Life Advice



Is It Depression or Something Else?

Annie Lane on

Dear Annie: I am a 48-year-old male living at home with my folks and older sister. We are a close-knit family and do things together often. I couldn't be happier to have them in my life.

Lately, I've been feeling a little bit down and stuck in the mud if you can call it that. I have no reason to feel like that. I am my oldest nephew's home caregiver, and I am grateful every day for personally taking care of him. He's disabled but very high-functioning when it comes to doing things on his own.

Could this be some kind of depression of sorts or a midlife crisis change? I am single, never married, no children, so I really don't know what I am personally going through. I guess I'm afraid to ask my doctor about it. Can you give me some advice on what it is? I appreciate your input very much. -- Down in the Dumps in New Mexico

Dear Down in the Dumps: It's normal to feel down in the dumps sometimes, even if you're generally content with your life. Caring for a loved one is rewarding but can also be draining, which might be contributing to how you're feeling.

Feeling down could also be a sign of depression or a response to the repetitive nature of your days if you feel like you're missing out on personal growth. It's not uncommon to reevaluate your life's direction at various points, which can sometimes manifest in what people call a "midlife crisis."

There's no need to be afraid of talking to your doctor; he or she can help you determine whether what you're experiencing is depression, or perhaps something else, and can suggest appropriate treatments or changes.

It also might help to look into new activities that can bring a sense of excitement or challenge to your life. Consider taking a class, volunteering or joining a group that aligns with an interest you've always wanted to explore.


Dear Annie: My friend "Emily" got married a few months ago, and since then, I have barely seen her at all. I've invited her out a couple of times, but she is always busy with her new married life and couple activities. I'm still single and I miss the time when we would talk every day and hang out every weekend. I don't want to intrude on her new life or seem clingy, but I'm pretty offended by the way she has let our friendship fall by the wayside. How can I bridge this gap and maintain our friendship without feeling left behind? -- Single Friend Struggling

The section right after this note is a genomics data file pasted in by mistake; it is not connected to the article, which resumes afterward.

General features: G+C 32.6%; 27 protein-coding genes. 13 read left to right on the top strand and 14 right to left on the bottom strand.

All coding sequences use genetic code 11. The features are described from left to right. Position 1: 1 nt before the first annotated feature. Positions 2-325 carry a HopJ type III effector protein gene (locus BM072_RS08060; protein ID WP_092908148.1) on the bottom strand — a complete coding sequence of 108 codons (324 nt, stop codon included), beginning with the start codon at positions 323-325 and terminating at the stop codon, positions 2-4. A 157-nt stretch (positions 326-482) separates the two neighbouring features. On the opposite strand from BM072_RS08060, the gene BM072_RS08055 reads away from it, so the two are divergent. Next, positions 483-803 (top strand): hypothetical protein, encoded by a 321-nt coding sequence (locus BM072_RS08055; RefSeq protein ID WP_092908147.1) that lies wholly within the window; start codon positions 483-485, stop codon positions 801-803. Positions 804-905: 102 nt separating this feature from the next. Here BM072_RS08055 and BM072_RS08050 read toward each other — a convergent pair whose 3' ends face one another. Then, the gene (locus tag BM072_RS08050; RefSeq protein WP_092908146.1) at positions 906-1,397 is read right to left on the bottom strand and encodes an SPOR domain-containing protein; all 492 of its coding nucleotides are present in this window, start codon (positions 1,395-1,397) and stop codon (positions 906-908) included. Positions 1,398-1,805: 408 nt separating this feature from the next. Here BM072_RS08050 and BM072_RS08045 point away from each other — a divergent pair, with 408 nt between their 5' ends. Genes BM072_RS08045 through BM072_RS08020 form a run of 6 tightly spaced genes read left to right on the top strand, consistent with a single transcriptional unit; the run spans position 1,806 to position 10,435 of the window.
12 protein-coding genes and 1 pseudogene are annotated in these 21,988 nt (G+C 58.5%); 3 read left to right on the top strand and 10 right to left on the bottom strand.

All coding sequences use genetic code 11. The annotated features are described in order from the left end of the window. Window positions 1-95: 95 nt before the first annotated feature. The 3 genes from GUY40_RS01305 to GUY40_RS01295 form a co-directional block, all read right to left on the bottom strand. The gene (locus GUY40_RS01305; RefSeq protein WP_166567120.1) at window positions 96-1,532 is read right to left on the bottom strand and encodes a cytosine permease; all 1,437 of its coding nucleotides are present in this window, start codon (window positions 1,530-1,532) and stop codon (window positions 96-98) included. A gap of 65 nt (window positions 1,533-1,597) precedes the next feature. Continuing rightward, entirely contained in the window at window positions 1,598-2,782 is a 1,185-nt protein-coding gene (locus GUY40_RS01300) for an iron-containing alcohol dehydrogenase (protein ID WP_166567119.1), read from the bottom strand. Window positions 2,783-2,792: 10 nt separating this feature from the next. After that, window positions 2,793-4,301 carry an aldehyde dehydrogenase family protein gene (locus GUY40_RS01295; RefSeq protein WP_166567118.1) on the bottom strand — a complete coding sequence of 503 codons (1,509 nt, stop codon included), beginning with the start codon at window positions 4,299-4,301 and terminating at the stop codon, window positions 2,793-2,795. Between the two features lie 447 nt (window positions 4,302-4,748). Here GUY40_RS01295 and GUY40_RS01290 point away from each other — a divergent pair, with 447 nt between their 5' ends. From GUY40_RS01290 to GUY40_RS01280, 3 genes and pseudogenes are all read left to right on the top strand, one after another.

Dear Single: Navigating this change in Emily's life and your friendship can certainly be challenging, but it's possible to adapt. Openly express your feelings to Emily. Let her know that you value your friendship and miss the closeness you once shared.

Next, try to engage with her new world. Suggest activities that can include her spouse and their friends sometimes, which might make it easier for her to balance her relationships.

You should also embrace this phase of life by expanding your own social circle and interests. Friendships evolve, and with a little effort and open communication, you can adjust to this new chapter in both of your lives.


"How Can I Forgive My Cheating Partner?" is out now! Annie Lane's second anthology -- featuring favorite columns on marriage, infidelity, communication and reconciliation -- is available as a paperback and e-book. Visit for more information. Send your questions for Annie Lane to




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